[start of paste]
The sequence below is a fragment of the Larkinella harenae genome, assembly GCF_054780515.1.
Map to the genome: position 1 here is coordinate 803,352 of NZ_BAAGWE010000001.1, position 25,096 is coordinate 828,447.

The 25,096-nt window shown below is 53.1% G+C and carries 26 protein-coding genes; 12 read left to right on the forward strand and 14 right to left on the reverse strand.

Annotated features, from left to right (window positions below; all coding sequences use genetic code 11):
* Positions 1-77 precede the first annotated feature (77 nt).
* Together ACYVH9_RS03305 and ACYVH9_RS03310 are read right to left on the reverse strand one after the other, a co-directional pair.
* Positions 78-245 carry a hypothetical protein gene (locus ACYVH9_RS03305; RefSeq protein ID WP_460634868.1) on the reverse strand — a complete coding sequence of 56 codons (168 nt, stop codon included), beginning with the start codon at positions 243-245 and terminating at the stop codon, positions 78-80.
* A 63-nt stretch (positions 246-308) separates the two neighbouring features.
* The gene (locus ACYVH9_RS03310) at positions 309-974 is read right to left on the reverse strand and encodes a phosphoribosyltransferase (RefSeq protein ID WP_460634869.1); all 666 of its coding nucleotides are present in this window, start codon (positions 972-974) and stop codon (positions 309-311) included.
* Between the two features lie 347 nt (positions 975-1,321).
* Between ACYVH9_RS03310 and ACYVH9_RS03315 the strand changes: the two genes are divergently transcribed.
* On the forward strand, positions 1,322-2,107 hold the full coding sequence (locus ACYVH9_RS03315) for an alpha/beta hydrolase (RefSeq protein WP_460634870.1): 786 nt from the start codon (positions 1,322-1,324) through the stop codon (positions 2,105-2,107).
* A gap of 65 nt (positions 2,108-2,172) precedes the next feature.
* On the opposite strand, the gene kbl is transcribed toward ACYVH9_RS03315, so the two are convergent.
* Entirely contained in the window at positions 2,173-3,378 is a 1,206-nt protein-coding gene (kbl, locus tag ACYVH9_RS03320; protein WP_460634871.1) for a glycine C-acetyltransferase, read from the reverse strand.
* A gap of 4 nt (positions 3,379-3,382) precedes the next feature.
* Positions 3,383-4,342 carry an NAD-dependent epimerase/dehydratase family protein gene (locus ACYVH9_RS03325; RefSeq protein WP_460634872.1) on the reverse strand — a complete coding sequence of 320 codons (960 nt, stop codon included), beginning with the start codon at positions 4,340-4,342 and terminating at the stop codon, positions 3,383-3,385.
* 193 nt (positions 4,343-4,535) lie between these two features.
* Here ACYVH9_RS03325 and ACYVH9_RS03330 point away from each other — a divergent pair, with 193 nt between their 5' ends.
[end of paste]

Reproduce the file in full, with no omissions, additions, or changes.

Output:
The sequence below is a fragment of the Larkinella harenae genome, assembly GCF_054780515.1.
Map to the genome: position 1 here is coordinate 803,352 of NZ_BAAGWE010000001.1, position 25,096 is coordinate 828,447.

The 25,096-nt window shown below is 53.1% G+C and carries 26 protein-coding genes; 12 read left to right on the forward strand and 14 right to left on the reverse strand.

Annotated features, from left to right (window positions below; all coding sequences use genetic code 11):
* Positions 1-77 precede the first annotated feature (77 nt).
* Together ACYVH9_RS03305 and ACYVH9_RS03310 are read right to left on the reverse strand one after the other, a co-directional pair.
* Positions 78-245 carry a hypothetical protein gene (locus ACYVH9_RS03305; RefSeq protein ID WP_460634868.1) on the reverse strand — a complete coding sequence of 56 codons (168 nt, stop codon included), beginning with the start codon at positions 243-245 and terminating at the stop codon, positions 78-80.
* A 63-nt stretch (positions 246-308) separates the two neighbouring features.
* The gene (locus ACYVH9_RS03310) at positions 309-974 is read right to left on the reverse strand and encodes a phosphoribosyltransferase (RefSeq protein ID WP_460634869.1); all 666 of its coding nucleotides are present in this window, start codon (positions 972-974) and stop codon (positions 309-311) included.
* Between the two features lie 347 nt (positions 975-1,321).
* Between ACYVH9_RS03310 and ACYVH9_RS03315 the strand changes: the two genes are divergently transcribed.
* On the forward strand, positions 1,322-2,107 hold the full coding sequence (locus ACYVH9_RS03315) for an alpha/beta hydrolase (RefSeq protein WP_460634870.1): 786 nt from the start codon (positions 1,322-1,324) through the stop codon (positions 2,105-2,107).
* A gap of 65 nt (positions 2,108-2,172) precedes the next feature.
* On the opposite strand, the gene kbl is transcribed toward ACYVH9_RS03315, so the two are convergent.
* Entirely contained in the window at positions 2,173-3,378 is a 1,206-nt protein-coding gene (kbl, locus tag ACYVH9_RS03320; protein WP_460634871.1) for a glycine C-acetyltransferase, read from the reverse strand.
* A gap of 4 nt (positions 3,379-3,382) precedes the next feature.
* Positions 3,383-4,342 carry an NAD-dependent epimerase/dehydratase family protein gene (locus ACYVH9_RS03325; RefSeq protein WP_460634872.1) on the reverse strand — a complete coding sequence of 320 codons (960 nt, stop codon included), beginning with the start codon at positions 4,340-4,342 and terminating at the stop codon, positions 3,383-3,385.
* 193 nt (positions 4,343-4,535) lie between these two features.
* Here ACYVH9_RS03325 and ACYVH9_RS03330 point away from each other — a divergent pair, with 193 nt between their 5' ends.